Beside this table is a massive white cupboard filled with every imaginable object from extinct fishing-tackle to broken teapot lids, but with a preponderance of amateur electrical apparatus and home-made crystal sets. Beside it, in the corner by the gas ring, is a narrow, unpainted door with a home-made handle. It leads into a carpentry workshop impinged upon by a confusing array of steps and platforms, all in unstained deal. A private stair case leads from here to the still more private workroom, above.
On the dining-room mantelpiece stands a carriage clock. It bears a small card, beautifully written, with a date four months old, announcing to all whom it may concern that the clock is – or, at least, was at that date – three-and-a-half minutes slow. Along of the mantelpiece are proper postcards ; reproductions of early manuscripts, or Elizabethan embroideries or the drawings of Blake. These remain for months, with corners gradually curling, accumulating a fine layer of dust, until the annual spate of Christmas cards sweeps them away. On the hearth is a clockwork contrivance for blowing the fire and an odd assortment of fire-irons. Beside it are bookshelves of unstained wood where P. G. Wodehouse and Jeffery Farnol rub shoulders with Sir James Jeans, Lancelot Hogben and J. W. Dunne.
To the door is fixed a curious-looking apparatus consisting of a vertical bar and a handle. This was a home-made doorstop. It worked very well before the spring gave way, but is now only used by the cats which have sharpened their claws on it for generations until the upper part of the bar has been eroded to half its original thickness. (All over the house there are blocks of wood screwed to the walls, bearing hooks or loops of soldered wire or perhaps only retaining the time-worn marks of the forgotten purpose which once they served.)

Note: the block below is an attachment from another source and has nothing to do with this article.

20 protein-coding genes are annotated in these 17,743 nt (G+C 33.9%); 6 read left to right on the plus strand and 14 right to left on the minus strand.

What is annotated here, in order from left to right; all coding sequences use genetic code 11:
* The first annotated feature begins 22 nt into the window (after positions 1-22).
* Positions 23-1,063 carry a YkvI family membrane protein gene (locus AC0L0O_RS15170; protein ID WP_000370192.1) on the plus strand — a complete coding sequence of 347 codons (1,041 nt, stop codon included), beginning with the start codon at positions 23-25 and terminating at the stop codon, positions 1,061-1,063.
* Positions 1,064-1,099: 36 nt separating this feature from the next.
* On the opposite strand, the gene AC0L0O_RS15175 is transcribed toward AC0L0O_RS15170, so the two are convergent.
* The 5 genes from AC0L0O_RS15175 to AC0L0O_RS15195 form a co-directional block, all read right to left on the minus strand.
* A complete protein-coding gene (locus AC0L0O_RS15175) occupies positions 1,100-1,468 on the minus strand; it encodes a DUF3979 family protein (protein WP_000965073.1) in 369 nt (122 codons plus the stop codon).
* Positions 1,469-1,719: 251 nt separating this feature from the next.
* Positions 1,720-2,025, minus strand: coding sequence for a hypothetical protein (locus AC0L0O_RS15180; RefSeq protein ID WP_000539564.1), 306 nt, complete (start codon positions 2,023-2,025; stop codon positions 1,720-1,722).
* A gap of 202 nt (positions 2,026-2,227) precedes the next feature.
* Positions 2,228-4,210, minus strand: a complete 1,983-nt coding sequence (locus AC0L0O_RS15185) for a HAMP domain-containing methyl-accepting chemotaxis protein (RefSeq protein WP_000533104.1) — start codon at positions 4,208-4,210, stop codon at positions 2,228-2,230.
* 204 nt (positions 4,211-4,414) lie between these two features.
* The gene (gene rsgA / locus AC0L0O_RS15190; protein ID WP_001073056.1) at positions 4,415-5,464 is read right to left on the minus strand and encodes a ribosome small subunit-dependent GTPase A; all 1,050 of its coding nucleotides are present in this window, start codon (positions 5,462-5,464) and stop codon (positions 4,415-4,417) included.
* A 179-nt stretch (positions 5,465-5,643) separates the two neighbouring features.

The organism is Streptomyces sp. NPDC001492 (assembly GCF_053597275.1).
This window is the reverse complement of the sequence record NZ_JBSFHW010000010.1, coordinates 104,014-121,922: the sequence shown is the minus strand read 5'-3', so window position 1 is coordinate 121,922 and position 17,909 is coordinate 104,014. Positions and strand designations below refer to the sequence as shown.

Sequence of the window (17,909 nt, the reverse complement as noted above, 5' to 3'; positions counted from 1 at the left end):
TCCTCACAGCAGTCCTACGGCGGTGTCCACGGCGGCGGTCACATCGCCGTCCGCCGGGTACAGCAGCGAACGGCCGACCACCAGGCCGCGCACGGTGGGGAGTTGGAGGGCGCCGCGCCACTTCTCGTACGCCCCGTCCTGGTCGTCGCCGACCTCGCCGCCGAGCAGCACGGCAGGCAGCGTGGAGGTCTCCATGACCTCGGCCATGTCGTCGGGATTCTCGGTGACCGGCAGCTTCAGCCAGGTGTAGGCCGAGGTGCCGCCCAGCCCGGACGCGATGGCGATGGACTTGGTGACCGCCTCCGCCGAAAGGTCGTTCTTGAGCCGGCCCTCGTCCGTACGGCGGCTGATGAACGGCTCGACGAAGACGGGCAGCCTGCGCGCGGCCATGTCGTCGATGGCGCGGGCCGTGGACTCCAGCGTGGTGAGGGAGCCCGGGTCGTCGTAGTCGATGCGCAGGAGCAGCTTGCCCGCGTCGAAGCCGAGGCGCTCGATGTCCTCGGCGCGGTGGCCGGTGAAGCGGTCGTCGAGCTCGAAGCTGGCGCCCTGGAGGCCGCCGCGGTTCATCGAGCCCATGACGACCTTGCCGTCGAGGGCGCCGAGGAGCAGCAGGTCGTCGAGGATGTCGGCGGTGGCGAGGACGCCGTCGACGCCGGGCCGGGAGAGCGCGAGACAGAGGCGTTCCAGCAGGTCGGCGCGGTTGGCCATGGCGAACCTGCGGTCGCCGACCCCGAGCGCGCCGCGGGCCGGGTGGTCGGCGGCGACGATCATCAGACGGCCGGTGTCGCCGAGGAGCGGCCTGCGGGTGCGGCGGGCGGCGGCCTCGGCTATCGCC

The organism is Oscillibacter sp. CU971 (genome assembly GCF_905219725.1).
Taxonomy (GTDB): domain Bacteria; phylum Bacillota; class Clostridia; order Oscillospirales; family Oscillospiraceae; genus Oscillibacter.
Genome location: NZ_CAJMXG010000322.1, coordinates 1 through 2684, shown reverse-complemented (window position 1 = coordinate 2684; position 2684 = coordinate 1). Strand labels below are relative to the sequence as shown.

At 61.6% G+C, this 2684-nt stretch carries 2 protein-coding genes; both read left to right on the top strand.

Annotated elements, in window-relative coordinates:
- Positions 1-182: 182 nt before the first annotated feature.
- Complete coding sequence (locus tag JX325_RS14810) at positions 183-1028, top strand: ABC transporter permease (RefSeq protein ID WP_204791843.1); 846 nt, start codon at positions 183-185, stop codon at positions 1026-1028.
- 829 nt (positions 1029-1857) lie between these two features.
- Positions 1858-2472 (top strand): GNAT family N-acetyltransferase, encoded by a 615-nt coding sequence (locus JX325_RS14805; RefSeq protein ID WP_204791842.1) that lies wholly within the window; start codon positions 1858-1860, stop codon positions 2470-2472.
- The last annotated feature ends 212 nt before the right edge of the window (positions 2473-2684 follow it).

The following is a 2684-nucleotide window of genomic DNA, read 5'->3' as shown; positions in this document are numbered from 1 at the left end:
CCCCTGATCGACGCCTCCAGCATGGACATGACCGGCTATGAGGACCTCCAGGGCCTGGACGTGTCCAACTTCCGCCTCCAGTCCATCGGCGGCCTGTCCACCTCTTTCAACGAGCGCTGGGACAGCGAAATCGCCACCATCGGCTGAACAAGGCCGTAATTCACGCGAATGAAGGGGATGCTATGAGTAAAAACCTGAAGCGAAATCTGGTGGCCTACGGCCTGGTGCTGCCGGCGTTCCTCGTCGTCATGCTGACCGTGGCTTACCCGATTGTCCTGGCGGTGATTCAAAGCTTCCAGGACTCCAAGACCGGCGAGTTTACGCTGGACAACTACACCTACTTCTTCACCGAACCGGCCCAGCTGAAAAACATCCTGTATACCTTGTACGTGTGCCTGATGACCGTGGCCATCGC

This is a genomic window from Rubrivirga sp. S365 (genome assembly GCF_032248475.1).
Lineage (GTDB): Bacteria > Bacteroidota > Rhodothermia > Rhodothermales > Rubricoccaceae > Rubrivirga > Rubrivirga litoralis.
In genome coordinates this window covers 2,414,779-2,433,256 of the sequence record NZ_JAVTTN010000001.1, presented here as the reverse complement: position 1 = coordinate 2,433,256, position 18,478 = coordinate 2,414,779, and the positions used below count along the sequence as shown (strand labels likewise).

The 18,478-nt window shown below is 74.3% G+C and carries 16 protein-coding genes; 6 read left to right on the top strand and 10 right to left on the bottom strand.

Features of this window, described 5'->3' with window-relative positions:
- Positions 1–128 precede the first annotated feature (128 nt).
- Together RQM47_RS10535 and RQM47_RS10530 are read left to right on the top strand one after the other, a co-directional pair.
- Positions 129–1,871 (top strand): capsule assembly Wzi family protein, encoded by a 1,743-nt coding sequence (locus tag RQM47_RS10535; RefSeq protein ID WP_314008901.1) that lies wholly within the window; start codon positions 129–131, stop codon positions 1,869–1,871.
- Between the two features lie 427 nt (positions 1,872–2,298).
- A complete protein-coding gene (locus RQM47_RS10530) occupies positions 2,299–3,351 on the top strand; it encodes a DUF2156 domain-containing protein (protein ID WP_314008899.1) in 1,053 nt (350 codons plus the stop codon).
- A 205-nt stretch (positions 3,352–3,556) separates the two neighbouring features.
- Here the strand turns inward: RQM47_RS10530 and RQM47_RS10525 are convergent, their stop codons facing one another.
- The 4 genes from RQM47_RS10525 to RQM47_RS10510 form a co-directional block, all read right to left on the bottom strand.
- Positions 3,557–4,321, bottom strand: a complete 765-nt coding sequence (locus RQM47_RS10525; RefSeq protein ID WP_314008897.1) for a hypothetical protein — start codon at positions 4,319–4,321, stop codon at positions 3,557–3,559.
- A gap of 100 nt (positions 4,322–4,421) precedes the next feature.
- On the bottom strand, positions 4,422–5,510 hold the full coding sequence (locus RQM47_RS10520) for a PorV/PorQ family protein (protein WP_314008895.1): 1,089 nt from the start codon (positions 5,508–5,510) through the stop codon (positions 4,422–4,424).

Such is the room, the hour is half-past twelve and the table is laid. It is not clear whether it is prepared for the next meal or left over from the last, but in this house the table is nearly always laid.
The door now opens and Edward Johnston comes in. He is a man in his sixties, of medium height but with a massive head: ‘A magnificent head – whichever way you take it’, as Sir William Rothenstein remarked when drawing him. The hair has receded from his high forehead but remains at the back and sides so thick and dark – almost untouched by grey –that he looks like a monk with a tonsure. The hair sweeps down to rest on his coat-collar in a sort of Lloyd George curl. This might suggest a pose of the maestro–and indeed it has a rather noble and distinguished look – but the real reason is that he puts off going to the barber ’s from day to day until the days become months. High cheek-bones and deep-set eyes indicate his Scottish origin and must partly account for the frequently noted resemblance to Robert Louis Stevenson. He has a straight nose, slightly hollowed cheeks, a humorous mouth and a firm chin. His full moustache is of a light, almost tobacco brown, in contrast to his hair. His eyes arc dark a toffee with the distant, unfocused gaze of one who looks beyond the immediate prospect to some realm of thought. To no one could Hamlet’s words be more truly applied: ‘I could be bounded in a nutshell and count myself the king of infinite space’.